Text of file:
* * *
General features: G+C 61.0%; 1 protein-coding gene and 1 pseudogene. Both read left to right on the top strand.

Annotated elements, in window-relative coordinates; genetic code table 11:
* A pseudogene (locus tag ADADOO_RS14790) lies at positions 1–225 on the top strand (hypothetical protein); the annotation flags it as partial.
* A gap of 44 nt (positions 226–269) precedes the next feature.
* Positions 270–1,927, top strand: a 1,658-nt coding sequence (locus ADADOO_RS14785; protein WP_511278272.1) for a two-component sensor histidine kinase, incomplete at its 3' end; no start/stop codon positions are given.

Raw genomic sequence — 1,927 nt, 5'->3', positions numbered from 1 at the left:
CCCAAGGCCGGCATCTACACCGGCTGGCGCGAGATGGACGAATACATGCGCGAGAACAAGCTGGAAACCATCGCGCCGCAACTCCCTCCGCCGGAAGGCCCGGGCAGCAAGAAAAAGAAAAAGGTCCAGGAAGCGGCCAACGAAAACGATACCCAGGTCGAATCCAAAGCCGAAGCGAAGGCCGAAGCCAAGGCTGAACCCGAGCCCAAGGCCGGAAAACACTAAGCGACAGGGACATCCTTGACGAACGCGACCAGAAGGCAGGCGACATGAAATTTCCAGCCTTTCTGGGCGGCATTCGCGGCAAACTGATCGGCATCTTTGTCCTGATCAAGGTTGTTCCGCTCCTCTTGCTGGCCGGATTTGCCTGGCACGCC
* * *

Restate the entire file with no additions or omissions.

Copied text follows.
General features: G+C 61.0%; 1 protein-coding gene and 1 pseudogene. Both read left to right on the top strand.

Annotated elements, in window-relative coordinates; genetic code table 11:
* A pseudogene (locus tag ADADOO_RS14790) lies at positions 1–225 on the top strand (hypothetical protein); the annotation flags it as partial.
* A gap of 44 nt (positions 226–269) precedes the next feature.
* Positions 270–1,927, top strand: a 1,658-nt coding sequence (locus ADADOO_RS14785; protein WP_511278272.1) for a two-component sensor histidine kinase, incomplete at its 3' end; no start/stop codon positions are given.

Raw genomic sequence — 1,927 nt, 5'->3', positions numbered from 1 at the left:
CCCAAGGCCGGCATCTACACCGGCTGGCGCGAGATGGACGAATACATGCGCGAGAACAAGCTGGAAACCATCGCGCCGCAACTCCCTCCGCCGGAAGGCCCGGGCAGCAAGAAAAAGAAAAAGGTCCAGGAAGCGGCCAACGAAAACGATACCCAGGTCGAATCCAAAGCCGAAGCGAAGGCCGAAGCCAAGGCTGAACCCGAGCCCAAGGCCGGAAAACACTAAGCGACAGGGACATCCTTGACGAACGCGACCAGAAGGCAGGCGACATGAAATTTCCAGCCTTTCTGGGCGGCATTCGCGGCAAACTGATCGGCATCTTTGTCCTGATCAAGGTTGTTCCGCTCCTCTTGCTGGCCGGATTTGCCTGGCACGCC